Lamas expected the study to show chelation provided no benefits to patients.

But, in fact, when the trial ended in 2012, the results showed those who received chelation plus vitamin supplements had a 26 percent lower risk of heart complications (such as a second heart attack, stroke, or bypass surgery), compared with those given placebos.

In diabetic patients, the findings were even more dramatic, with the combo therapy tied to a 49 percent lower risk of heart complications. Chelation (with or without vitamins) was also found to cut the risk of death among diabetics by half over the course of the study.

“There is nothing like this for diabetes care,” Lamas said, when the study findings were published in the Journal of the American Medical Assocation and the American Heart Journal. “There just isn't.”

In follow-up meetings with the FDA, Lamas pressed for a follow-up study of chelation therapy as an approved treatment for heart patients.

Last October, the NIH’s National Center for Complementary and Integrative Health awarded Mount Sinai and Duke $800,000 to allow Lamas' team to design a definitive follow-up study.

With that earlier grant, Lamas’ team met 20 specific milestones for conducting the new round of research.

The $37 million grant, announced Tuesday, will allow the next leg of Lamas’ research to move forward. The study will involve 100 medical facilities and enroll 1,200 patients in the U.S. and Canada, who will be treated and tracked for five years.

“If this study is positive, as the last one was, we will move to chelation of toxic metals as front-line therapy for heart disease,” Lamas tells Newsmax Health, noting he expects results by 2021.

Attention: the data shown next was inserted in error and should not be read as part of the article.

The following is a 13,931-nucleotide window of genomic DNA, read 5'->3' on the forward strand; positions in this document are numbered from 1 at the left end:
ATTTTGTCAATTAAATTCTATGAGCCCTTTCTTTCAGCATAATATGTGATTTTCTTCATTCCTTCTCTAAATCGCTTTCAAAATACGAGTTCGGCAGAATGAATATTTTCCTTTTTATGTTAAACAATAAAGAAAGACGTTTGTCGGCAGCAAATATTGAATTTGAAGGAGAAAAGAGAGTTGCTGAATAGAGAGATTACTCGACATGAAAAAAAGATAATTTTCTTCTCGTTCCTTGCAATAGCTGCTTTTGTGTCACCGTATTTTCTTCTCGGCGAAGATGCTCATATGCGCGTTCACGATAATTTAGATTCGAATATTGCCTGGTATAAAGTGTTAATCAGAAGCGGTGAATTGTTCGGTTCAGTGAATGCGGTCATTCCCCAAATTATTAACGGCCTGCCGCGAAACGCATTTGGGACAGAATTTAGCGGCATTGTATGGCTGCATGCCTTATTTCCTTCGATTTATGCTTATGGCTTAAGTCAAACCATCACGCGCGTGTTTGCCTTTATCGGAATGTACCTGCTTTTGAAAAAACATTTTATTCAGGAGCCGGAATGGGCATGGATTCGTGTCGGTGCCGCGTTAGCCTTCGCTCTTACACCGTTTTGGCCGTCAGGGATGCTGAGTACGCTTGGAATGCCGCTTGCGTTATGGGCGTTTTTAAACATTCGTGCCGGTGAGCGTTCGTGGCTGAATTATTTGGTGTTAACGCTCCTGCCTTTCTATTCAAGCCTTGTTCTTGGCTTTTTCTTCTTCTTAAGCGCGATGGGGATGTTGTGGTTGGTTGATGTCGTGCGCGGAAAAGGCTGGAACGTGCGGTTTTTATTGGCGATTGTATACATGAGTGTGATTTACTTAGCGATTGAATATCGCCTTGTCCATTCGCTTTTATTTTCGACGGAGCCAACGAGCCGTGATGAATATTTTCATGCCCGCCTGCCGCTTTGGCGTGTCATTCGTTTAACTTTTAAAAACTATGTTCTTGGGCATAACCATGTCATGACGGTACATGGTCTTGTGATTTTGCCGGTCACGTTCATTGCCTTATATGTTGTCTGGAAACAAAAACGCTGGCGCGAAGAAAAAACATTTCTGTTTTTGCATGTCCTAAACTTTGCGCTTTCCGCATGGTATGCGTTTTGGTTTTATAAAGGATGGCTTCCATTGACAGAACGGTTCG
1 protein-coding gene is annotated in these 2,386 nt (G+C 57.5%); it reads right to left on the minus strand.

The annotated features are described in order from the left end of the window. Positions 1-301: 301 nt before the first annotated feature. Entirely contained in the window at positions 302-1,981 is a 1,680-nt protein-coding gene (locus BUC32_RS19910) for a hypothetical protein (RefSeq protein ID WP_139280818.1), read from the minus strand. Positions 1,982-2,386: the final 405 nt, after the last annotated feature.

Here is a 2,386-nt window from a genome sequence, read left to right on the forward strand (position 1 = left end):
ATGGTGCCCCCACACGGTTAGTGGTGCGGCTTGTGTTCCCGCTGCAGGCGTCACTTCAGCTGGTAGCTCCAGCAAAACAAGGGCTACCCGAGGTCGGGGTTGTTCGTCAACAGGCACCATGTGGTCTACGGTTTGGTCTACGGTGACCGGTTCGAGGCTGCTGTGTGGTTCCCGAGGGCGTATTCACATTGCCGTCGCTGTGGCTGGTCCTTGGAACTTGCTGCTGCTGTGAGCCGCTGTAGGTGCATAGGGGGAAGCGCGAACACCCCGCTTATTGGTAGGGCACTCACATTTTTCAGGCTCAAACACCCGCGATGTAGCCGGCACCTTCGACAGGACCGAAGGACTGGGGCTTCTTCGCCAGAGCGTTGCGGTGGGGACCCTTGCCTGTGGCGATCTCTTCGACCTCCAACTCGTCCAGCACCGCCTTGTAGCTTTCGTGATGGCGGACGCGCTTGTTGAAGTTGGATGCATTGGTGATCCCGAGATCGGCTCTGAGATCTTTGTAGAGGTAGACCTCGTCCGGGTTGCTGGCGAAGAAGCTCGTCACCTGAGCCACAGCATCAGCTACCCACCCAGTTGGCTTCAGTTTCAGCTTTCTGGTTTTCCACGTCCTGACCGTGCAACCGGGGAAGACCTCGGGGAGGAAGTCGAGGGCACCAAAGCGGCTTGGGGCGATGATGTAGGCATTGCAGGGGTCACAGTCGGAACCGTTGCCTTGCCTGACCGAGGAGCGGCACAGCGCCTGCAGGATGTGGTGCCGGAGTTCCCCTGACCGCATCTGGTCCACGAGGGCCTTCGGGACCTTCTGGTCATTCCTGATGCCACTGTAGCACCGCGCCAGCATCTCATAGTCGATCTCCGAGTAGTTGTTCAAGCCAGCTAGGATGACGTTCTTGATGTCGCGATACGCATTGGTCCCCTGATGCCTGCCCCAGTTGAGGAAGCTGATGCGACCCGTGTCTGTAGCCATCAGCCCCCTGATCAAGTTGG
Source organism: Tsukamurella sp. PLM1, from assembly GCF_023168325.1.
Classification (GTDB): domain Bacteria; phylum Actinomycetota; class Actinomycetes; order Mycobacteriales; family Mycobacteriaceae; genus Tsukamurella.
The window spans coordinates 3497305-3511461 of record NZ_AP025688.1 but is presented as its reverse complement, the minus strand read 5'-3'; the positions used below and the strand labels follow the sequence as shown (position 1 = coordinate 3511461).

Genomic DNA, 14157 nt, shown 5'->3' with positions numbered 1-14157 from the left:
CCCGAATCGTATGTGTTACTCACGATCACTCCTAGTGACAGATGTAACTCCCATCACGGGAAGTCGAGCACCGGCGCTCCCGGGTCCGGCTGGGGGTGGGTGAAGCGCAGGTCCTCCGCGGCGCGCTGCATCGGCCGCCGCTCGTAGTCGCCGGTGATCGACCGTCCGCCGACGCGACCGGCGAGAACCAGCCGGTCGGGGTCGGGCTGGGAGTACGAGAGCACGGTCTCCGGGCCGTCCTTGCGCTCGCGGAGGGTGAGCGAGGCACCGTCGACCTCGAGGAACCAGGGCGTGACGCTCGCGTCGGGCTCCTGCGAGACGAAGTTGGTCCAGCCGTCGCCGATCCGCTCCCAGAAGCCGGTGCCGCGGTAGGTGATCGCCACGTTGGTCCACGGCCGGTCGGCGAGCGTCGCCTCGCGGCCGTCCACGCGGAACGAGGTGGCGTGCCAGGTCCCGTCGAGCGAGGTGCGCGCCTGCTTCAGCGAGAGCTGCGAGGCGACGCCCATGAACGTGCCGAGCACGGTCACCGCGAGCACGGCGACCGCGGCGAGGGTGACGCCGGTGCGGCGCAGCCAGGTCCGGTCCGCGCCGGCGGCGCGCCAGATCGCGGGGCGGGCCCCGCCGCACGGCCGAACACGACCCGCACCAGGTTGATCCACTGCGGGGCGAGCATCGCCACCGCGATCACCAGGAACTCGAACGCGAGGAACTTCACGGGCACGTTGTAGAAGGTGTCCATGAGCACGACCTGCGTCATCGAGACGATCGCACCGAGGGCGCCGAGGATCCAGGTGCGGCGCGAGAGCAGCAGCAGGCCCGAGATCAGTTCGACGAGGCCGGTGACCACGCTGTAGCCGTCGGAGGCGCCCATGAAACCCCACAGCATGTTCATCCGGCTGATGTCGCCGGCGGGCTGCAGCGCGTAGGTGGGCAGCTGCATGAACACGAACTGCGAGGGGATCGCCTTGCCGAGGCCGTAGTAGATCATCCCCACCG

Alternative practitioners have used chelation therapy for nearly 60 years in the absence of clinical trial data supporting its use. But because of the lack of such data, it has generally been believed by conventional medical practitioners and cardiologists to be without value.

“Unless we can show a consistent effect across the two TACT Trials, it will be difficult for chelation to enter the mainstream of other cardiovascular therapies,” Lamas observes.

But he hopes the new research will provide a definitive answer on chelation and lead to “the recognition that environmentally acquired toxic metals are a reversible risk factor for heart disease. This realization will have clinical and public health implications.”

TACT2 is recruiting patients for participation in the study. Details:
• Study participants must be at least 50 years of age.
• Candidates must have diabetes and experienced a prior heart attack.
• Those interested in participating can contact researchers through www.tact2.org, by calling 305-674-2260, or contacting Lamas directly at lamas@tact2.cc.

 

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In a huge step forward for chelation therapy, a Miami cardiologist has received a $37 million federal grant to study the alternative-medicine technique as a mainstream first-line treatment for heart disease.
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2016-00-27
Tuesday, 27 September 2016 12:00 AM